In Our View: Cutting-Edge Elections

Washington is continually rolling out innovations that help voters



Welcome to “Winnowing Day,” our unofficial nickname for Primary Day, in which the top two vote-getters will be advanced by voters (with a few exceptions that we’ll explain below) to the Nov. 6 general election.Washington runs perhaps the best elections system in the nation, using the top two primary that the parties hate but the people love, and continually rolling out innovations that keep us at the forefront and keep other states struggling to keep up.

Two of those cutting-edge developments were announced by state officials Monday. These are the kinds of customer-service technologies that make voters and taxpayers say, “Wow! That’s cool. I’m glad our state is a pioneer in elections innovations.”

First, Washington became the first state to offer a free Facebook app that allows people to register to vote. The app also can help registered voters access their personalized voter information, plus the location of ballot drop-off sites and contact information for elected officials. The MyVote app can be found at Washington State Elections/Facebook and Washington secretary of State.

The free app was developed at no public expense by Microsoft with input from Facebook, which does not collect information the user submits to MyVote.

How will this impact voting in our state? No one is sure, but the state estimates there are about 2 million residents who are eligible to register to vote. And there’s a key deadline involved: Oct. 8 is the deadline to register to vote in the Nov. 6 general election.

Monday’s second cutting-edge announcement was a free app that will provide real-time elections results for iPhone and Android users. Of course, The Columbian would like to believe all voters wait breathlessly until results are posted on our website, or they wait for our print product to arrive the next morning. But reality whispers that some people want this kind of smart-phone access to vote totals for state, federal, legislative and judicial races.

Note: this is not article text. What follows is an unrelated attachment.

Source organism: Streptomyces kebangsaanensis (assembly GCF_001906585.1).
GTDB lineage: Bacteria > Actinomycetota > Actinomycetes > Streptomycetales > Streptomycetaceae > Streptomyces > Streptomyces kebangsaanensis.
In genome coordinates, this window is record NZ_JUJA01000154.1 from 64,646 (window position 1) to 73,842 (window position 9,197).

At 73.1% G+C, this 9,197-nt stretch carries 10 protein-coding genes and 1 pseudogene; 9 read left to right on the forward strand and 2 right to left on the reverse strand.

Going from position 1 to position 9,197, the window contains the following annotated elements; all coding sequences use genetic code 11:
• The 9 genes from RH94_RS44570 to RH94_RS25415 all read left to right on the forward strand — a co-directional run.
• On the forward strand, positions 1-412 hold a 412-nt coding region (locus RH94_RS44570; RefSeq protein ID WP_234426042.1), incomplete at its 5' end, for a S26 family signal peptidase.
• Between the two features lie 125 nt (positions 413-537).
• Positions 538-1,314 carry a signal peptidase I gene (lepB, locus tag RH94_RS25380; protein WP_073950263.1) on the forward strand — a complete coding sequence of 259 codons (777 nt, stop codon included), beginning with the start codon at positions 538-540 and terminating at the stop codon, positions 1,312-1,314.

This new app can be found by searching for “WA State Election Results” in the app store from your iPhone, or the Android app is available through Google Play.

For more information about both of Monday’s announcements, visit Washington secretary of State.

As of Monday, 41,409 ballots had been received at the Clark County elections office. That’s 17.6 percent of the ballots that were mailed, and about half of the turnout that local officials are projecting.

Remember, judicial races in which a candidate receives a majority of the vote will be finalized in the primary, and that is expected to be the case in two local and two statewide judicial races.

In addition to this year’s innovations for voters, several time-worn advantages over other states are in effect. Topping that list is the fact that this is a top two primary in which no party is guaranteed a spot in the general election. On rare occasions since the system was implemented in 2008, two finalists from the same party have advanced. Whether that is good or bad is not the point. This is what the people wanted, and that is the point.

Also, we love the fact that in Washington voters do not register by party. That means all voters have access to all candidates in the primary.

With all of these great features in our state’s voting system, it’s hard to imagine why anyone would not participate. We agree with the topical observation Secretary of State Sam Reed made this past week: “In my book, casting an informed ballot really deserves a civics gold medal.”